In the Mantra and Brahmana portions of the Veda, are found abudant political data. While the terms, Sabha and Samiti denote the popular Vedic Assemblies, others such as Gana, Sajata and Janarajya reflect the democratic notions of Vedic India.
Although several writers like JAYASWAL, MUKERJI, GHOSAL-only to mention a few- have admitted that the Vedas contain a rich mine of political information, yet no single work is entirely dedicated to a critical study and examination of the Ancient Indian Polity embodied in Vedic texts.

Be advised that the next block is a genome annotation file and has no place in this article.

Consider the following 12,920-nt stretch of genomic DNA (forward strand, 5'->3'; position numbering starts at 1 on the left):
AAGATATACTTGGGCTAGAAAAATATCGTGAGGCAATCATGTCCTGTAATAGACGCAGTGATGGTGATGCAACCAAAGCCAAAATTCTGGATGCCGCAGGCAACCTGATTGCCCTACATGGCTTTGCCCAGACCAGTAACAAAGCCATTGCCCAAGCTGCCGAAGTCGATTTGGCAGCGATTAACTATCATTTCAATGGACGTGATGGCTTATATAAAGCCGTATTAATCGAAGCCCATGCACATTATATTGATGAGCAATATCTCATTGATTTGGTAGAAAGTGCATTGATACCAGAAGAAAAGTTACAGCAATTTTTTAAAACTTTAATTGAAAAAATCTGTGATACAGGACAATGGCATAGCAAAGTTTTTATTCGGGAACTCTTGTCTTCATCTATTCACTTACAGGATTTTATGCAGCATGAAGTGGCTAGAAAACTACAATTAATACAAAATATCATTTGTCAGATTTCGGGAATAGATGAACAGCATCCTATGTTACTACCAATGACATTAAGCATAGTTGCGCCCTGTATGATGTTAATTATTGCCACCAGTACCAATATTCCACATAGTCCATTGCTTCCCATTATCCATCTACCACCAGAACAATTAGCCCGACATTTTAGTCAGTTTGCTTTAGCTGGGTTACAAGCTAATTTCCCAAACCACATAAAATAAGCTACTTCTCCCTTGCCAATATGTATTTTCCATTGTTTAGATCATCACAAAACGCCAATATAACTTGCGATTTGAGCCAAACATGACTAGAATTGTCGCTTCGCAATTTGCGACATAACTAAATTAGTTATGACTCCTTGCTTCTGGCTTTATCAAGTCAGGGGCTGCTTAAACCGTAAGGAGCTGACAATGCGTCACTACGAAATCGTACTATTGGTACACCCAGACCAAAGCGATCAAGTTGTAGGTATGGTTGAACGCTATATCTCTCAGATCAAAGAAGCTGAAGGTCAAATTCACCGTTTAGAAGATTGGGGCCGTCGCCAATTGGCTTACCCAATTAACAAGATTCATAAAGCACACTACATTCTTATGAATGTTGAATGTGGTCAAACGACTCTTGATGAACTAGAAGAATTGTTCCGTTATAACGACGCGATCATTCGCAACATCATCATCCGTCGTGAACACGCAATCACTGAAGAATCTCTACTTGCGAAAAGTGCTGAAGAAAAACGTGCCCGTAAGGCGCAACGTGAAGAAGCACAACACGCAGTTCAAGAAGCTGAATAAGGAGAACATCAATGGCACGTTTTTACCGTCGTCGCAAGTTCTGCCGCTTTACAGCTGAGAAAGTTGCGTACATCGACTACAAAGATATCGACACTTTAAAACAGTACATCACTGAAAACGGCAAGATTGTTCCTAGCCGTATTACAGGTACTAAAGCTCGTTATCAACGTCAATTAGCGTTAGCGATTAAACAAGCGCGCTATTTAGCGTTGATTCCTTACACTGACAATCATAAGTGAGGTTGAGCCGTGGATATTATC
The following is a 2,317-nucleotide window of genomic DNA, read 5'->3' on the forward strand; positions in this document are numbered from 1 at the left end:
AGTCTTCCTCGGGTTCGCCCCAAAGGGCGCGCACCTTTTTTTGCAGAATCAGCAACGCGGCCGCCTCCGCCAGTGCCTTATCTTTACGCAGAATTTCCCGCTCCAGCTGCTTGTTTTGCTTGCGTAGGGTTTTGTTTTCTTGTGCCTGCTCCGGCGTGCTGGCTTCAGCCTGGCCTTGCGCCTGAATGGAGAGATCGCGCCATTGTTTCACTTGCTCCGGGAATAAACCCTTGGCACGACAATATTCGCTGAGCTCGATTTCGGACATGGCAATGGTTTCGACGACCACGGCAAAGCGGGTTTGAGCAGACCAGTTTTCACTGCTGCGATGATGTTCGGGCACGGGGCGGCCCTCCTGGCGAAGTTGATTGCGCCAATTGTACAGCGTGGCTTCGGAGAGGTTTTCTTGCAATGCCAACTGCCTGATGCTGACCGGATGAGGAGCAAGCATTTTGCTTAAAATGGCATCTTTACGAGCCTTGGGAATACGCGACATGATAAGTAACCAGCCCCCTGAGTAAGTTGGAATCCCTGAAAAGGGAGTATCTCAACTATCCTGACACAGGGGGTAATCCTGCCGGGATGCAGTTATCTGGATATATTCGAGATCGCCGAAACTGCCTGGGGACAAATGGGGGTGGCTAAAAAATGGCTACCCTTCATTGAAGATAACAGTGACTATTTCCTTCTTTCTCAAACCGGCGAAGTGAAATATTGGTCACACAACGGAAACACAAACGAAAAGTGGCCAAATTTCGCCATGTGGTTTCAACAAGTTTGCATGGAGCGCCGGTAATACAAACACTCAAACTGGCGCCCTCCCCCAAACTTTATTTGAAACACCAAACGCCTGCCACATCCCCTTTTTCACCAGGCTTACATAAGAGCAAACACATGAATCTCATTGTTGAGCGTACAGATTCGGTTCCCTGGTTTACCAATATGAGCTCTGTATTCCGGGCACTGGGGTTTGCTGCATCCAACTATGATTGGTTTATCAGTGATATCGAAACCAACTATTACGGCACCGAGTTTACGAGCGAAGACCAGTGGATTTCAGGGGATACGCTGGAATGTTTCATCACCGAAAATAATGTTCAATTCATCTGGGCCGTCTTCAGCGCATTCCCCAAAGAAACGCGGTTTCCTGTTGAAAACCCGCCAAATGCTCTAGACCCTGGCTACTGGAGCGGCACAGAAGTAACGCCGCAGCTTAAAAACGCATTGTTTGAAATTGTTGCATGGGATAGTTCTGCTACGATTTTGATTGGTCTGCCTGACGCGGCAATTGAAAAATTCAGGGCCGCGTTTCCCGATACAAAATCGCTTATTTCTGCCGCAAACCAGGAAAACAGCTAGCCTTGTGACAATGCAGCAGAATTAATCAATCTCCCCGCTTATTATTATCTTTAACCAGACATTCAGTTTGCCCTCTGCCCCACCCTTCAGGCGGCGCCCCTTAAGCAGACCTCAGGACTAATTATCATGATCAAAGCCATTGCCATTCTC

An attempt is made in this book- Vedakalinajanatantrasthanani-to synchronise the Vedic conception of statecraft, associated with the three divisions of the Vedic society: Brahma, Ksatra and Visa. It is my firm conviction that the later Indian Ministerial Councial can be traced to the Vedic concept of Mahajanasabha.
It remains for me to thank the Government of India for the financial assistance given to me in carrying out my studies. Padmabhusana, Dr. V. RAGHAVAN deserves my thanks for his useful suggestions. I iwe a deep debt of gratitude to Dr. B.R. Sharma, the Director of Kendriya Sanskrit Vidyapeetha, and the Vidyapeetha Society, Tirupati for kindly undertaking the publication of my work. Lastly I thank the staff of M. L. J. Press, Madras, who have seen this work through press with accuracy and skill.
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